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Mol Carcinog. 1997 Nov;20(3):317-26.

Reverse transcription-polymerase chain reaction-based methodology to quantify differential gene expression directly from microdissected regions of frozen tissue sections.

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  • 1Chemical Industry Institute of Toxicology, Research Triangle Park, North Carolina, USA.

Abstract

Quantitative differences in the expression of oncogenes are a critical feature of the cancer process. Several methods are currently available for assessing differential gene expression, but none can be used to determine quantitative changes in gene expression from small numbers of cells. The ability to conduct this type of quantitative analysis would be useful in the study of definable, early stages of carcinogenesis when very few cells are involved. We therefore developed a highly sensitive, slide-based technique that incorporates the benefits of in situ polymerase chain reaction (PCR) and reverse transcription-PCR (RT-PCR) to quantify differential c-myc gene expression from liver tissue sections having either low or high levels of proliferating hepatocytes. To eliminate the need for isolating and quantifying mRNA, cells of interest were microdissected from frozen histological sections and their RNA directly subjected to RT-PCR amplification. These reactions were conducted in the presence of an internal RNA standard that was specifically designed to normalize differential RT and PCR efficiencies between samples. GENESCAN software analysis was used to determine the ratios of the RT-PCR products of the target gene to the RNA standard. These ratios were then normalized to the numbers of cells isolated, as quantified by image analysis, and comparative gene expression values were determined between sample groups. We conclude that this technology can be adapted to study any gene of interest in any type of frozen tissue or isolated cells. This methodology is particularly applicable to the molecular analysis of histopathologically distinct preneoplastic and neoplastic lesions identified on tissue sections.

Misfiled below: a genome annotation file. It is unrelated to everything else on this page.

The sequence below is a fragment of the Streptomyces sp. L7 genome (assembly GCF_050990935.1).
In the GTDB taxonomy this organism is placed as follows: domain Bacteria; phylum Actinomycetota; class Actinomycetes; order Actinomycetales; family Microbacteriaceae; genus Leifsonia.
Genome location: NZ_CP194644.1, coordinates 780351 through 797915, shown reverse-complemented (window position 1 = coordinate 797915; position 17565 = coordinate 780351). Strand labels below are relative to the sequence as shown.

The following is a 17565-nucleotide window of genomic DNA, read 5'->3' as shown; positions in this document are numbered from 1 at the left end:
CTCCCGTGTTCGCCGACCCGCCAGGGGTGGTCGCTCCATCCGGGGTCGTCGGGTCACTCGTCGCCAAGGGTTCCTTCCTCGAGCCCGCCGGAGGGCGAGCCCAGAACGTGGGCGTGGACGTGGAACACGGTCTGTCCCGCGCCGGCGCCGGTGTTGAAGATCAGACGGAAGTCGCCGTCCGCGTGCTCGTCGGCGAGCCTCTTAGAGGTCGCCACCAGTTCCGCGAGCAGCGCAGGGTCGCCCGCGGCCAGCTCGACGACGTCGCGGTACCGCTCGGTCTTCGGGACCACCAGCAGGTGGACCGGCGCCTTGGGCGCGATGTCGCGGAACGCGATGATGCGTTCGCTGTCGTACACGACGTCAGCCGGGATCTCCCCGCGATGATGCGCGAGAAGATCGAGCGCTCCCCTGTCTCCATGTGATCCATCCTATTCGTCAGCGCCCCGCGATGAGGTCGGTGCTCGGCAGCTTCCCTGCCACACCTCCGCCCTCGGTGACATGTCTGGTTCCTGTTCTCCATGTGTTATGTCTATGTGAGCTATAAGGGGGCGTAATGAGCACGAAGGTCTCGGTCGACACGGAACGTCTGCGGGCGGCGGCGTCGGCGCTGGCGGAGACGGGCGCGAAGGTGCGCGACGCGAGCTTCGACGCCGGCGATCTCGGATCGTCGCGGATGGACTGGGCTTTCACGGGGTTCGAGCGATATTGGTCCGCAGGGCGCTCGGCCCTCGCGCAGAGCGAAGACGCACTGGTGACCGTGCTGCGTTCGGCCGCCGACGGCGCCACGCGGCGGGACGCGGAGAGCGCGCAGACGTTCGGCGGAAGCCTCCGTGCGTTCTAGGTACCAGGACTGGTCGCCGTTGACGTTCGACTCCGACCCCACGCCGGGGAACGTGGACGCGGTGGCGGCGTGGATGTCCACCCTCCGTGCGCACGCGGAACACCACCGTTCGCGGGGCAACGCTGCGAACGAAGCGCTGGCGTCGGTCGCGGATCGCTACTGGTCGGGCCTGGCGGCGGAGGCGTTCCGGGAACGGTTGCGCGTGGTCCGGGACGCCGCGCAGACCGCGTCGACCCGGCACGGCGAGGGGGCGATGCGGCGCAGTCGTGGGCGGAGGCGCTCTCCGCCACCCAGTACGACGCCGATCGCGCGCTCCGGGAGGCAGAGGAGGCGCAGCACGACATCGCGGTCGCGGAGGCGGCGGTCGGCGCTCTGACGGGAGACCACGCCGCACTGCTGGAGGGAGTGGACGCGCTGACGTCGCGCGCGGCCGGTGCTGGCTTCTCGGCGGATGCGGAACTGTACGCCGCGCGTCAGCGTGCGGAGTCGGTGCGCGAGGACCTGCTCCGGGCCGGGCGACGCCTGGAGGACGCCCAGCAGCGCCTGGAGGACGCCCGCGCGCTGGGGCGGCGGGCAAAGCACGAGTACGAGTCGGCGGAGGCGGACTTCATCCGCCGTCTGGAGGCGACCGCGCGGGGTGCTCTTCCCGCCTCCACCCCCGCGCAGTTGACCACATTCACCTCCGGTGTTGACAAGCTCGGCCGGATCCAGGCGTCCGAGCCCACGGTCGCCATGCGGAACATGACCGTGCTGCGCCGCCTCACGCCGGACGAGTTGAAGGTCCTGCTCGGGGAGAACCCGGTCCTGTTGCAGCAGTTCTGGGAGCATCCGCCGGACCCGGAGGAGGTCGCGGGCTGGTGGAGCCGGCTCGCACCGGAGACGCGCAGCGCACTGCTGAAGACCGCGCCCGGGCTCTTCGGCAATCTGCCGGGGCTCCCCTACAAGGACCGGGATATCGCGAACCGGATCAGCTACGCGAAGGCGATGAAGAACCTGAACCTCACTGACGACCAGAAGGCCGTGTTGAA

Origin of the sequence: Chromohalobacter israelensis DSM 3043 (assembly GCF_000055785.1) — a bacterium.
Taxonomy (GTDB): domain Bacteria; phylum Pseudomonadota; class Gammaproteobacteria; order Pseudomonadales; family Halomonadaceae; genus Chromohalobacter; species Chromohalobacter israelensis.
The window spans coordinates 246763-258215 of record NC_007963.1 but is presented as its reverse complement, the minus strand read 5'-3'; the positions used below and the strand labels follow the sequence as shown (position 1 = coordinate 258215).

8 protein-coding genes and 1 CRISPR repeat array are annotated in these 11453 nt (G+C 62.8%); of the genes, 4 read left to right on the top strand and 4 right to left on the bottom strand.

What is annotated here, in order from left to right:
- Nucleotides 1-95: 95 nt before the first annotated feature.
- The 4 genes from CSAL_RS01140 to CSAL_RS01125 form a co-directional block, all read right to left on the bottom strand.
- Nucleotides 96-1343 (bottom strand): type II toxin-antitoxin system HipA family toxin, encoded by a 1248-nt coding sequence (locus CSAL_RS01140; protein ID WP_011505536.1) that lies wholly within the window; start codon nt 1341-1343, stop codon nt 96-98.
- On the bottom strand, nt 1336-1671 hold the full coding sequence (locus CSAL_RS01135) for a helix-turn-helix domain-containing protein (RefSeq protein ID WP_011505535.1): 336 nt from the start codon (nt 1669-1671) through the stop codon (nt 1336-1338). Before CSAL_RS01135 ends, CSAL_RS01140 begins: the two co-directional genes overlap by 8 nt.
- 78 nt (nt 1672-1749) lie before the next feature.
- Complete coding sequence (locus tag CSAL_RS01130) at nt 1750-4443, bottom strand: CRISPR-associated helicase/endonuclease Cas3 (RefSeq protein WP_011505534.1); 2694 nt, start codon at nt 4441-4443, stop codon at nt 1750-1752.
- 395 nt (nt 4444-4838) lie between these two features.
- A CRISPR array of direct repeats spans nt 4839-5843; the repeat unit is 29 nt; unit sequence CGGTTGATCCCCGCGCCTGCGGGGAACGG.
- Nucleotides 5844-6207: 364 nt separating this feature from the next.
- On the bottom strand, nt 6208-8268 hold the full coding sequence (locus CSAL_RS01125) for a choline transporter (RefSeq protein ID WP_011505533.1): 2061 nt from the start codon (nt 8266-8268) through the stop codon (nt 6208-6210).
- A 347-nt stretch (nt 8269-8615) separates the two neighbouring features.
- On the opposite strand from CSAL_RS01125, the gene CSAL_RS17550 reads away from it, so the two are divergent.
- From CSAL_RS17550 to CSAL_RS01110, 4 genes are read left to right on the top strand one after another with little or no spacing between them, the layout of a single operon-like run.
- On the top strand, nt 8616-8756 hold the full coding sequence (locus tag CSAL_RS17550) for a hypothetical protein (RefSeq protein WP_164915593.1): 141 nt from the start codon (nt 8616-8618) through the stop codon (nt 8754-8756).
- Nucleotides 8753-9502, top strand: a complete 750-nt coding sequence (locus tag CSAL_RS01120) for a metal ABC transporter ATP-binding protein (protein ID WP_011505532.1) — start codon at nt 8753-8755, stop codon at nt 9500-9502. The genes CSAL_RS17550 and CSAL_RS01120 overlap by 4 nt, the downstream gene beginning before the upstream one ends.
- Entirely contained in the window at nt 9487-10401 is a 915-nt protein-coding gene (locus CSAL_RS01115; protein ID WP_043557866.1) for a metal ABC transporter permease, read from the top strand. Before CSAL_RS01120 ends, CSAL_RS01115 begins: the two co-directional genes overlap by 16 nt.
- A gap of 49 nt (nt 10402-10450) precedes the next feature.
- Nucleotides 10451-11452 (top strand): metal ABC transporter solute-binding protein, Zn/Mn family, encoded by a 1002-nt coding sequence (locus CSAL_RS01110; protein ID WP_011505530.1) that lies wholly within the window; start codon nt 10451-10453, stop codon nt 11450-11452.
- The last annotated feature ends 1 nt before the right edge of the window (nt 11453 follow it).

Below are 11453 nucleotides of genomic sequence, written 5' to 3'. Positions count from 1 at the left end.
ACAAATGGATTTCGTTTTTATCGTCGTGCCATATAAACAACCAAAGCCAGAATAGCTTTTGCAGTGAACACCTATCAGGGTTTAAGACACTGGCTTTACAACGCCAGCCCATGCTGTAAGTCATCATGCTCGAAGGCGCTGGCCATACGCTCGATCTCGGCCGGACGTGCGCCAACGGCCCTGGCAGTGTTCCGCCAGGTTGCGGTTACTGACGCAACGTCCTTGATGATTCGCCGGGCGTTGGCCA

PMID:
9397192
[PubMed - indexed for MEDLINE]

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